US smacks SMIC and keeps the heat on Huawei

The US indirectly dealt another blow to Huawei as the Department of Commerce added SMIC to the Entity List.

"The Entity List designation limits SMIC's ability to acquire certain U.S. technology by requiring U.S. exporters to apply for a license to sell to the company," the government said in its press release.

The world's largest drone maker, DJI, was also included in the list of 60 more companies from China added to the list this week.

In November, the White House took a shot at SMIC when it issued an executive order saying US persons would have until November 11, 2021, to divest themselves of shares in "any Communist Chinese military company."

The November executive order didn't prohibit companies from buying or selling supplies or technologies to SMIC. Now the heat has been turned up a few notches.

SMIC is the largest chipmaker in China and its chief competitor is Taiwan Semiconductor Manufacturing Co. (TSMC). SMIC and TSMC both rely on US capital equipment and manufacturing tools and design expertise to produce their chips. Both firms are also directly tied to Huawei.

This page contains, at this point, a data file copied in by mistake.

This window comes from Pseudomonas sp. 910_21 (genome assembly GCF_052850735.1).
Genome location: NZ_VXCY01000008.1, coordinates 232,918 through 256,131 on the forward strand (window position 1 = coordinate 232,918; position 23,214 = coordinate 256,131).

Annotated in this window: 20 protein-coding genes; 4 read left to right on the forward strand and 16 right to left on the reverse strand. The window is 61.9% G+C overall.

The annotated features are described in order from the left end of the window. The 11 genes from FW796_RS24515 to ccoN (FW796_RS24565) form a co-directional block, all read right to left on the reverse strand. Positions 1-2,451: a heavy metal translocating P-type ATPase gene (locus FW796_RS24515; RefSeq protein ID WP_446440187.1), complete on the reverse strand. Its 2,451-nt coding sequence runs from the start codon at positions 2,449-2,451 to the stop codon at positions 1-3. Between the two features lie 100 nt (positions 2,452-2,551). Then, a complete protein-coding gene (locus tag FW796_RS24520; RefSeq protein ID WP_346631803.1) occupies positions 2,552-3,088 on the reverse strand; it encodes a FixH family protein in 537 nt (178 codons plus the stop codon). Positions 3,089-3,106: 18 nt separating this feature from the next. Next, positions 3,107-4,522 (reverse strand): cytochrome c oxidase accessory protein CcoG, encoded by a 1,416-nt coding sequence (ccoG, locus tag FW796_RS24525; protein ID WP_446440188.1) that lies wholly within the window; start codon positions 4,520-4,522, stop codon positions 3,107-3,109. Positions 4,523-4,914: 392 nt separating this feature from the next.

In 2019, telecom gear maker Huawei accounted for 19% of sales at SMIC and 14% of sales at TSMC, according to Bloomberg.

While SMIC makes chips that Huawei uses in its low-end handsets, the company does not yet make the 7nm chips required for high-end smartphones.

"SMIC doesn't have 7nm capability," said Linley Gwennap, a principal analyst with The Linley Group, has told Light Reading. "They are several years behind TSMC in that regard."

Huawei has already been cut off from buying chips designed with US technology and supplies from TSMC.

In May, the US clamped down on Huawei by keeping it from buying chips or gear made with US tech or software. In August, the US added 38 more firms to its Entity List as a way of closing the loopholes it left in the May trade action and effectively cutting Huawei off from TSMC.

According to in-country media reports, SMIC had been working to quickly develop its high-end chip-making processes once the US put the brakes on Huawei's supply line from TSMC.

With SMIC now on the Entity List, the US government is making a clear signal that it won't even hear requests for special permission to supply chips to companies like Huawei under the new rules.

"Items uniquely required to produce semiconductors at advanced technology nodes – 10 nanometers or below – will be subject to a presumption of denial to prevent such key enabling technology from supporting China's military-civil fusion efforts," the Commerce Department said in a statement.

Phil Harvey, Editor-in-Chief, Light Reading

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